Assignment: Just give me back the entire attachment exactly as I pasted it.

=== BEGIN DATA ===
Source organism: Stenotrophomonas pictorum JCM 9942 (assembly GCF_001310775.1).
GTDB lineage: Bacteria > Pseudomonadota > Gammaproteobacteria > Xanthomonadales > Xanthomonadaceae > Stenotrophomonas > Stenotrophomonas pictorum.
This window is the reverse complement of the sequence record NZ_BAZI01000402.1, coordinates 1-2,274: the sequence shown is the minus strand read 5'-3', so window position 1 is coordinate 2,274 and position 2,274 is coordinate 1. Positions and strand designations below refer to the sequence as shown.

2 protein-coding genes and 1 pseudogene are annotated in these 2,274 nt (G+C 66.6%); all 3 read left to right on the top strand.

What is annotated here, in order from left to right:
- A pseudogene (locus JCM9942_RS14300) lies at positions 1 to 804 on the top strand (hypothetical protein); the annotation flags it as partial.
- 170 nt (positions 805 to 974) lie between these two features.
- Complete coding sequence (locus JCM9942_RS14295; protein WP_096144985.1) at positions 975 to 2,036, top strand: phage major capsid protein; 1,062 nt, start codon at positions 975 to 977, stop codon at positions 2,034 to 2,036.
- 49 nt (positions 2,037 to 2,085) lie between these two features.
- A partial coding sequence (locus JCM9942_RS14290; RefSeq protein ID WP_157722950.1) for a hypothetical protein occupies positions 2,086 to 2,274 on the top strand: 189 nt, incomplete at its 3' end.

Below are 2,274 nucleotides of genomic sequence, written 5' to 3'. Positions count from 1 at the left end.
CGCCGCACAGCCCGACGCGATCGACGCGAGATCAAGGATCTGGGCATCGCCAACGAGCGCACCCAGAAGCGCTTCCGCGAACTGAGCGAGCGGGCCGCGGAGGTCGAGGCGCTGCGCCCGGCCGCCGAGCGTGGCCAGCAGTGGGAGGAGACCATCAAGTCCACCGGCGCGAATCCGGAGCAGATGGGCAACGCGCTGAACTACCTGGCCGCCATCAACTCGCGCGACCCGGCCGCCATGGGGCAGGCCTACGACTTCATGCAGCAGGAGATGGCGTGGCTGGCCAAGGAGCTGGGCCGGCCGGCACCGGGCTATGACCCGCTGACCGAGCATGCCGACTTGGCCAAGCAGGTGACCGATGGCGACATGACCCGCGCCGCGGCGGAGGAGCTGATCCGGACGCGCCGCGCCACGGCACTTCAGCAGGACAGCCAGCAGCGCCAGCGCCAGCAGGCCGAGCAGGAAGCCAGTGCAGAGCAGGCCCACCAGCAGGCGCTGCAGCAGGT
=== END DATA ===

Source organism: Stenotrophomonas pictorum JCM 9942 (assembly GCF_001310775.1).
GTDB lineage: Bacteria > Pseudomonadota > Gammaproteobacteria > Xanthomonadales > Xanthomonadaceae > Stenotrophomonas > Stenotrophomonas pictorum.
This window is the reverse complement of the sequence record NZ_BAZI01000402.1, coordinates 1-2,274: the sequence shown is the minus strand read 5'-3', so window position 1 is coordinate 2,274 and position 2,274 is coordinate 1. Positions and strand designations below refer to the sequence as shown.

2 protein-coding genes and 1 pseudogene are annotated in these 2,274 nt (G+C 66.6%); all 3 read left to right on the top strand.

What is annotated here, in order from left to right:
- A pseudogene (locus JCM9942_RS14300) lies at positions 1 to 804 on the top strand (hypothetical protein); the annotation flags it as partial.
- 170 nt (positions 805 to 974) lie between these two features.
- Complete coding sequence (locus JCM9942_RS14295; protein WP_096144985.1) at positions 975 to 2,036, top strand: phage major capsid protein; 1,062 nt, start codon at positions 975 to 977, stop codon at positions 2,034 to 2,036.
- 49 nt (positions 2,037 to 2,085) lie between these two features.
- A partial coding sequence (locus JCM9942_RS14290; RefSeq protein ID WP_157722950.1) for a hypothetical protein occupies positions 2,086 to 2,274 on the top strand: 189 nt, incomplete at its 3' end.

Below are 2,274 nucleotides of genomic sequence, written 5' to 3'. Positions count from 1 at the left end.
CGCCGCACAGCCCGACGCGATCGACGCGAGATCAAGGATCTGGGCATCGCCAACGAGCGCACCCAGAAGCGCTTCCGCGAACTGAGCGAGCGGGCCGCGGAGGTCGAGGCGCTGCGCCCGGCCGCCGAGCGTGGCCAGCAGTGGGAGGAGACCATCAAGTCCACCGGCGCGAATCCGGAGCAGATGGGCAACGCGCTGAACTACCTGGCCGCCATCAACTCGCGCGACCCGGCCGCCATGGGGCAGGCCTACGACTTCATGCAGCAGGAGATGGCGTGGCTGGCCAAGGAGCTGGGCCGGCCGGCACCGGGCTATGACCCGCTGACCGAGCATGCCGACTTGGCCAAGCAGGTGACCGATGGCGACATGACCCGCGCCGCGGCGGAGGAGCTGATCCGGACGCGCCGCGCCACGGCACTTCAGCAGGACAGCCAGCAGCGCCAGCGCCAGCAGGCCGAGCAGGAAGCCAGTGCAGAGCAGGCCCACCAGCAGGCGCTGCAGCAGGT